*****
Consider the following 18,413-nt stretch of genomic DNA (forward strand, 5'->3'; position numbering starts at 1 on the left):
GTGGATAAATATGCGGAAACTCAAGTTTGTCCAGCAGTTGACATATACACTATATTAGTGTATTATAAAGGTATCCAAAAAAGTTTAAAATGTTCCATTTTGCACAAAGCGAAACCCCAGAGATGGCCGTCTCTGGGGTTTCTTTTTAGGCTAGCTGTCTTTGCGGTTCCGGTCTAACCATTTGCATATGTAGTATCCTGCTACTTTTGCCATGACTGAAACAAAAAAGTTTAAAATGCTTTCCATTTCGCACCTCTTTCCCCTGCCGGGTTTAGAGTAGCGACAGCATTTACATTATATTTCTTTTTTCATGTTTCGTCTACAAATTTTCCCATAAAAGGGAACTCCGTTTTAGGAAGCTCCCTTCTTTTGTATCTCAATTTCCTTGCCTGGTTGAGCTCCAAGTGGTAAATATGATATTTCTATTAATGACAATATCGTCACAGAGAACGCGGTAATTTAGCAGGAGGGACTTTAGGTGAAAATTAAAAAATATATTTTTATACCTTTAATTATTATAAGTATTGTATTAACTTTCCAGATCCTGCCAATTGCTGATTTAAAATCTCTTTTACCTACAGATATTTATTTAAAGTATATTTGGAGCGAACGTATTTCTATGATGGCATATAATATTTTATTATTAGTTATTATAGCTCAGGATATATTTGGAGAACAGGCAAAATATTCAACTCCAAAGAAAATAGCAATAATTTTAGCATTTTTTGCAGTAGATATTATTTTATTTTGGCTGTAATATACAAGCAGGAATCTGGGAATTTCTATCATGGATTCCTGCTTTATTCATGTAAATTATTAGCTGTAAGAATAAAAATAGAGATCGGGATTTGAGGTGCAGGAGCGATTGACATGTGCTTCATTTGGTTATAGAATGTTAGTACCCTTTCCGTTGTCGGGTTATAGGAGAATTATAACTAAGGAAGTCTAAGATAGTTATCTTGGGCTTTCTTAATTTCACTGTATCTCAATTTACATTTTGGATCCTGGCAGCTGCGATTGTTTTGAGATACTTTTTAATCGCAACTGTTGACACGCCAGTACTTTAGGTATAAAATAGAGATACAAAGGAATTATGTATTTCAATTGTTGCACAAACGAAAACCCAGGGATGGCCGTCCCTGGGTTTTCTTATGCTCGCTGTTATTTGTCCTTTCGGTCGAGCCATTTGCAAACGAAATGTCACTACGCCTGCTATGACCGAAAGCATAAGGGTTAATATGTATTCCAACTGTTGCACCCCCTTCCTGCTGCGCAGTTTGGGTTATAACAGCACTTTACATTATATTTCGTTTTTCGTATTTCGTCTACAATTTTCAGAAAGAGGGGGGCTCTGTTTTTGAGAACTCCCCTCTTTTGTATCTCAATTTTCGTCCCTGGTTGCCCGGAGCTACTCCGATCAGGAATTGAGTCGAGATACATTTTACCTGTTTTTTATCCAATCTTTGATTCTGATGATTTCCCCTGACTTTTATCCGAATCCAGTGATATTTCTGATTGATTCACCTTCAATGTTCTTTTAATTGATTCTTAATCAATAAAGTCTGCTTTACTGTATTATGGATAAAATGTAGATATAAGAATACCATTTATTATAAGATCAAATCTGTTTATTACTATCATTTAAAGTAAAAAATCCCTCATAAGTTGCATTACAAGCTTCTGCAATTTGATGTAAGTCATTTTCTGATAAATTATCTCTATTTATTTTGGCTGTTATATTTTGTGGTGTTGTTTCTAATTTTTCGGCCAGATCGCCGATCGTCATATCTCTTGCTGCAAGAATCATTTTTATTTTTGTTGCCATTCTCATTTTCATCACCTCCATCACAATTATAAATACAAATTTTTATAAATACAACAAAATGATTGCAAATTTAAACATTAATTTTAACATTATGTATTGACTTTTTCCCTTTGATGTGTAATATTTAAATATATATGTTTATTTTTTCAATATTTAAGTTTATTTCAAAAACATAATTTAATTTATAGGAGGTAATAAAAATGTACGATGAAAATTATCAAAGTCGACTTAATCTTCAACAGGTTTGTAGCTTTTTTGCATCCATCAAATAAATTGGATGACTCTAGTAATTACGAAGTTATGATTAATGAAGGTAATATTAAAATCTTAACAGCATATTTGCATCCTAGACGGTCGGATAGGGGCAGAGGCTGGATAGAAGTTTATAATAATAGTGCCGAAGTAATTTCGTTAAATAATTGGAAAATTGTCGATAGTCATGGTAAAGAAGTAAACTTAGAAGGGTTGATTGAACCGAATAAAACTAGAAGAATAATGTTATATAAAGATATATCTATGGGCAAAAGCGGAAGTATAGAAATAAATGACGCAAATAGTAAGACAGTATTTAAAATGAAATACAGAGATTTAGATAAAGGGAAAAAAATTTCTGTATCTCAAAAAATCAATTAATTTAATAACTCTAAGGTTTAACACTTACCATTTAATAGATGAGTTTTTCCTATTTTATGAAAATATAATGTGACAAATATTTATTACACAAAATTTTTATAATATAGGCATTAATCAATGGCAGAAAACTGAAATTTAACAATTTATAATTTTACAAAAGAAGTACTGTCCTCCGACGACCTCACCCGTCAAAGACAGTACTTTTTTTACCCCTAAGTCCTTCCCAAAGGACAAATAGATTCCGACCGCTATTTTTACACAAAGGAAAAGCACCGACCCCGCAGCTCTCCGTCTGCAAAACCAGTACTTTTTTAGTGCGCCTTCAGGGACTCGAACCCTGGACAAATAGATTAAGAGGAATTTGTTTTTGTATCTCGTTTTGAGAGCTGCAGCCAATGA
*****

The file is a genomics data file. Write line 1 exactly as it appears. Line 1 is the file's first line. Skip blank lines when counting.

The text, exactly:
Consider the following 18,413-nt stretch of genomic DNA (forward strand, 5'->3'; position numbering starts at 1 on the left):